Feedback on vital process must be addressed and carefully specified, and redundancy and fail-safe feedback techniques are often necessary. Backup systems or duplicate feedback control methods should be considered if the machine or process must continue if something fails, and the same is true if the machine or process must automatically shut down on a failure. Dynamic response, or signal response time, should be reviewed. A typical dynamic response of 0.5 seconds to reach a 50% full-scale change works well for most applications. However, some sensors can be much slower or much faster to respond, affecting feedback loop performance. A slower dynamic change can smooth and improve system stability, but an overly fast response can make a loop unstable.
Feedback in practice
Although sensor feedback and closed-loop control is taught in most engineering programs, some skimp on sensors to save upfront costs, often neglecting the long-term benefits of closed-loop control. Improving efficiency and reducing process waste are real benefits of feedback in control systems; although they are harder to evaluate than upfront costs, they still must be carefully calculated and considered.
Improving precision, increasing throughput, and enhancing quality are possible with proper feedback. For example, maintaining a steady, reliable head pressure of product in a filling machine’s hopper is achieved with feedback sensors, and is a simple solution to improve accuracy. Providing a consistent and regulated supply of ingredients improves product quality. Careful, automatic control of material feed reduces spillage and increases productivity, and required changes are automatically enabled by proper feedback and design of closed-loop control.
A programmable logic controller (PLC) or programmable automation controller (PAC) provides logic in many closed-loop systems, and provides significant configuration options. Smart relays and low-cost PLCs can be configured to respond to feedback programmatically. Control of the percent on time of a contactor controlling a heating element is an example of simple closed-loop control. Although this type of feedback and control works in many applications, it does not respond to input disturbances as well as more sophisticated means, such as proportional-integral-derivative (PID) control or advanced control methods.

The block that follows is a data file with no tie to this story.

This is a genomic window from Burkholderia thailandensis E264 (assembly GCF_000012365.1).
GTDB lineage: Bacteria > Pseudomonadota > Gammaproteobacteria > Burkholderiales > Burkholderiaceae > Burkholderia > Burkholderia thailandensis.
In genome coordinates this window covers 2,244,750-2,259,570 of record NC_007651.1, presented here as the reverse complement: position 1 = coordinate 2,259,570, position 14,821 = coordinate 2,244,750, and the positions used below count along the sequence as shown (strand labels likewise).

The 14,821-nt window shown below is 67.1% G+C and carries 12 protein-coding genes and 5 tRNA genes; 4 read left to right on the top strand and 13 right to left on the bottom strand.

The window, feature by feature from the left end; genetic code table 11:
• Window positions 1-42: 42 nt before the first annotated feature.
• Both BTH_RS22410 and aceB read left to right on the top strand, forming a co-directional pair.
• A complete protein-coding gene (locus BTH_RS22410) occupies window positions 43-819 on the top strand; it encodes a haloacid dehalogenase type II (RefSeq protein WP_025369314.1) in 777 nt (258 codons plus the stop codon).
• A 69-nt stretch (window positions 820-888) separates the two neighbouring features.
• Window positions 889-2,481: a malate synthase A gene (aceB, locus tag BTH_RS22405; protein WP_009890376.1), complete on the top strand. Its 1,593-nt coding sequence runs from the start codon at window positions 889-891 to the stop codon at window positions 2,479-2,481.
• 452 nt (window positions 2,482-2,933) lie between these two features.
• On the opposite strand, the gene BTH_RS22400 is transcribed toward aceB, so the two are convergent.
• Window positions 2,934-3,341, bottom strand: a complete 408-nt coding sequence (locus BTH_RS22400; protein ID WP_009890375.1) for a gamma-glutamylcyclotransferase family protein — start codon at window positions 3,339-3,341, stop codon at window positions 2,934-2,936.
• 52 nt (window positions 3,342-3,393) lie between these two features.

Higher end PLCs will have built-in PID control, which will provide a much higher degree of control, particularly if the PID parameters are set correctly. The PID control output is generally sent to an analog output channel, or may be used as a time proportion on a discrete output. With analog control, the output can also be used as a setpoint to another loop for cascade control.
When designing a control system, feedback and closed-loop systems can greatly enhance performance. Identify areas where feedback can improve and optimize machine operation and process control. Carefully select from the wide variety of available process control and measurement sensors, and make sure each loop is programmed with the right parameters. Following these steps will improve operation of your machines and processes, while reducing labor requirements and enhancing quality.
– Bill Dehner is an engineer with AutomationDirect; edited by Mark T. Hoske, content manager, Control Engineering, email@example.com.
- Feedback and closed-loop systems can greatly enhance control system performance and improve and optimize machine operation and process control.
- Select sensors appropriately to provide reliable measurements.
- Ensure each control loop is programmed with the right parameters.
If quality is slipping and waste is increasing, where can closed-loop control correct parameters before product gets out of specification?
About the author: Bill Dehner has spent the majority of his 10-year engineering career designing and installing industrial control systems for the oil and gas, power, and package handling industries. He holds a bachelor’s degree in electrical engineering and is currently working for AutomationDirect as an engineer.
– See related article about closed-loop motion control and other control design and feedback articles below.